Weight loss is an interesting topic these days. For some, bringing up the topics of keto, intermittent fasting, plant-based or some other popular nutritional topic of the day leads to heated discussions.
Unfortunately, some conversations are prefaced with ‘I believe…’ and then whatever nutritional opinion follows. Emotions can become so strong with nutrition that facts and evidence get thrown out the window. And positions can be maintained as though defending a religious perspective.
When discussing weight loss there are two predominant positions popping up on social media. One supposes that creating a caloric deficit is all that matters. You can eat fast food every day as long as you are eating fewer calories than you burn in a day. This ignores what the other position claims is vital, which is the quality of the nutrition.
Maybe you’ve heard the expression ‘as long as it fits your macros’ to justify eating certain foods. By macros we’re referring to the macronutrients i.e. proteins, carbs and fats.
The truth is that both sides are correct. It matters how much you eat. A caloric deficit is needed to achieve weight loss. And the quality of the matters as well. You cannot achieve healthy weight loss with low quality nutrition..
But there’s one more piece to the puzzle that typically tends to get ignored. And that’s the timing of our nutrition.
In other words, would you expect eating the same foods in the same amounts at different times to have an impact on our weight loss efforts?
For example, if you ate a 2070 calorie breakfast, a 600 calorie lunch and a 330 calorie dinner…
Would this have any difference on our fat loss efforts than if we ate the following:
A recent study looked at whether there was a difference in thermogenesis based on whether a larger breakfast or large dinner was eaten.
16 normal weight men ate either a large breakfast equivalent to 69% of daily calories or a small dinner of 11% of daily calories. In the example above I used 3000 calories to represent total daily intake, 11% equaled 330 calories and 69% equaled 2070 calories. The participants of the study ate the big breakfast or big dinner for three days. They then followed the opposite protocol of what they did for the first three days i.e. if they ate a big breakfast in the first part they ate a big dinner in the second part.
So what did they find?
Diet-induced thermogenesis was 2.5 higher following the big breakfast compared to the big dinner.
Does this really matter?
It can definitely make a difference. When we are seeking a weight loss goal we want to know how many calories we expend in a day. The total is a combination of our basal metabolic rate (70%), our non-exercise activity thermogenesis (15%), our exercise (5%) and the foods we eat (10%). The percentages listed are averages and will vary based on age, sex, level of obesity, which foods we eat and more.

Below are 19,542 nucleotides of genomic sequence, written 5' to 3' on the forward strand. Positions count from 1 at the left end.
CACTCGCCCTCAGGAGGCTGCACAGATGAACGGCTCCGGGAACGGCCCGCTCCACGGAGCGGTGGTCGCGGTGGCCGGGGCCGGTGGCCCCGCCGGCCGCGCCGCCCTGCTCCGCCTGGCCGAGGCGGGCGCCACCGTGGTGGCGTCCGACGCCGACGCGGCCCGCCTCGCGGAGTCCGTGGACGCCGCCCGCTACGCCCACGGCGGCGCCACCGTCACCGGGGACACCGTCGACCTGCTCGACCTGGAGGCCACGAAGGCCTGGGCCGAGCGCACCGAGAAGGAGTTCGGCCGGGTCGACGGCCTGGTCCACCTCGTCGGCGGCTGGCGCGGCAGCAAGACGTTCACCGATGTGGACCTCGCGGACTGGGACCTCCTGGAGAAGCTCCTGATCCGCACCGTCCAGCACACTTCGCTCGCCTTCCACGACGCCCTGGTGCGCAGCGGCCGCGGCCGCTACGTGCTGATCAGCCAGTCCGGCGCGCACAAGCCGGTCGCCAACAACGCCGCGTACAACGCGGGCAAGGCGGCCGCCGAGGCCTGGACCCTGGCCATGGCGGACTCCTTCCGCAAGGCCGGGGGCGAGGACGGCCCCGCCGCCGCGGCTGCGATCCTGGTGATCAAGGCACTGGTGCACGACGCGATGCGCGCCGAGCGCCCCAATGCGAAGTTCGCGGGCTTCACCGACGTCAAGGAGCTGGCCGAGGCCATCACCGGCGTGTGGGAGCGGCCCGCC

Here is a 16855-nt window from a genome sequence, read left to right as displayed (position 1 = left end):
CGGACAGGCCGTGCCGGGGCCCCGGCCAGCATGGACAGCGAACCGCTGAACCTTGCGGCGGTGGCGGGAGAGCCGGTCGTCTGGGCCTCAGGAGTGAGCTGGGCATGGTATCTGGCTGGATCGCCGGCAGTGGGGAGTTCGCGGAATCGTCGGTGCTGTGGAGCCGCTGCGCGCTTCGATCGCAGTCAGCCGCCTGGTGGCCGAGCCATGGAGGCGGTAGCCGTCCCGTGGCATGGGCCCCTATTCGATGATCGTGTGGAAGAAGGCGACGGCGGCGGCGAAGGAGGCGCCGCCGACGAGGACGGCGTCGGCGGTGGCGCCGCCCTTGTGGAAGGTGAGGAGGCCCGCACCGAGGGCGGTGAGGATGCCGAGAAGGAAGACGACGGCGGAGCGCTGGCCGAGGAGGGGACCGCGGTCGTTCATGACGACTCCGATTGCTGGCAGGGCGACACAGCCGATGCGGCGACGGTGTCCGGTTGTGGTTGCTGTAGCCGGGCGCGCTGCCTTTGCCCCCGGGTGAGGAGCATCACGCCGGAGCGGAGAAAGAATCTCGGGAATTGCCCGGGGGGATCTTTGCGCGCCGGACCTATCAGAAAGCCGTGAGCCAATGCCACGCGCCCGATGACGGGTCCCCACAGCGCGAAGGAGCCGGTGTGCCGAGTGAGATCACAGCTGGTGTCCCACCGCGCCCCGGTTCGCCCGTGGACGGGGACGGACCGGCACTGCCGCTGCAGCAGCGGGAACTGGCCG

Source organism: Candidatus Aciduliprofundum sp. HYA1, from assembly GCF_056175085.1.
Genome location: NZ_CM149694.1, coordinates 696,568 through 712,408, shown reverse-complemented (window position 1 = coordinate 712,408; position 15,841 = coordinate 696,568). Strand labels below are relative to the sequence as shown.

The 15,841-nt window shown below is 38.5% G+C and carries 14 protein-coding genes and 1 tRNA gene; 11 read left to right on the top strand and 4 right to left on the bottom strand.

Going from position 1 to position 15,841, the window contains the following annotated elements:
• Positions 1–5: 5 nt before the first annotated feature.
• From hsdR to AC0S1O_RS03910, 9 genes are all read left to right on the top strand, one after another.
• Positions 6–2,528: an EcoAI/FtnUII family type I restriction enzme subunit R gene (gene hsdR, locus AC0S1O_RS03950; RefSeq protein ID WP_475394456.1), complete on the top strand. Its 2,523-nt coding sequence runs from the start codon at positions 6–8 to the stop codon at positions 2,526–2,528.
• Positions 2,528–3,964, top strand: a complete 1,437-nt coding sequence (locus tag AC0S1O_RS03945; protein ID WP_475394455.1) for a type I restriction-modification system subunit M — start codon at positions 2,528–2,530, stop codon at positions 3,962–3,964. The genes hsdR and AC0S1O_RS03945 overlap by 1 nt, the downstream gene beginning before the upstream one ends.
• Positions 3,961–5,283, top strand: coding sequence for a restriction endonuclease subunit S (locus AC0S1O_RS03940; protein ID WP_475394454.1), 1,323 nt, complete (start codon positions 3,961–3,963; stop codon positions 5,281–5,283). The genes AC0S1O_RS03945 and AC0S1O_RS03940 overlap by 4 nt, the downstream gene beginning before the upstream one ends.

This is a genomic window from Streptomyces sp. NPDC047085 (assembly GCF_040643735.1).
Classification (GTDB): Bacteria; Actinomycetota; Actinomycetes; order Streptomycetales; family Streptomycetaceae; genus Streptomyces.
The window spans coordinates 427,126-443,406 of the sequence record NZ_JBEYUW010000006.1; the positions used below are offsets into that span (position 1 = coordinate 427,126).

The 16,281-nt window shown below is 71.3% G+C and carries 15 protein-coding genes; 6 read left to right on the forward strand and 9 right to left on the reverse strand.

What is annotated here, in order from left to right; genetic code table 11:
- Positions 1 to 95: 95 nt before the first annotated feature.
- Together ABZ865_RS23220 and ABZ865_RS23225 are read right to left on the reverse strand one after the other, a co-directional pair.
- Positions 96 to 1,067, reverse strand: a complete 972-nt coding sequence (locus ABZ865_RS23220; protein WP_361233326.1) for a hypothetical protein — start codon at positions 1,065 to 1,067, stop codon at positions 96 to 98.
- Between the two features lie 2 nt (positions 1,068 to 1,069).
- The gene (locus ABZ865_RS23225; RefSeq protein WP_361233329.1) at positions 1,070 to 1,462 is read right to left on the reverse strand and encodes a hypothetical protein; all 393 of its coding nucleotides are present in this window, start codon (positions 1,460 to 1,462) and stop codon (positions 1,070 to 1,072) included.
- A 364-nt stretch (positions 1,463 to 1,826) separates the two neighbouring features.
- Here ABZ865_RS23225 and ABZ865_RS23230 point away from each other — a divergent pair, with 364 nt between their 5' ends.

The foods we eat can be responsible for 10% of the total energy we burn in a day. If someone is burning 2500 calories per day than the food we eat, digest and metabolize could be responsible for 250 of these calories. This study found that those that ate a bigger breakfast had 2.5 times the diet-induced thermogenesis. In other words, if breakfast normally accounted for 100 calorie burned this could be pushed up to 250 calories. For someone looking to create a 300-400 calorie deficit per day this is huge.
It get better.
When subjects ate a bigger breakfast compared to a small, hypo-caloric meal they were less hungry during the day and had less cravings for sweets. This is very important when seeking a weight loss goal as there will be less temptation to grab a treat or eat more than is needed for health.
One way we’ve thought about this in the past was to eat like a king, then a prince then a pauper in terms of calories. So early in the day eat the bulk of your calories and gradually reduce these as the day progresses. And for the best results make sure to eat the best quality foods you can at each meal.
Richter J. et al. 2020. Twice as High Diet-Induced Thermogenesis After Breakfast vs Dinner on High-Calorie as Well as Low-Calories Meals. The Journal of Clinical Endocrinology & Metabolism. 105(3).
Nutrition is one area of fitness and performance that many struggle with. Take for example the recent documentary Game Changers as an example. Since this film has begun to trend we’re hearing of more and more people making the switch to becoming vegan or vegetarian.
What this tells me is that the average person:
A. Can be easily swayed by a Hollywood story i.e. James Cameron, Arnold Schwarzenegger and Jackie Chan produced and/or directed this documentary.
B. Is seeking more or better results and is willing to make changes to achieve better results.
Knowing that many don’t have a background in nutritional science and want to achieve the best results was the inspiration for this piece. Oftentimes those seeking the best results may invest in a supplement and so we want to provide some direction on that end as well.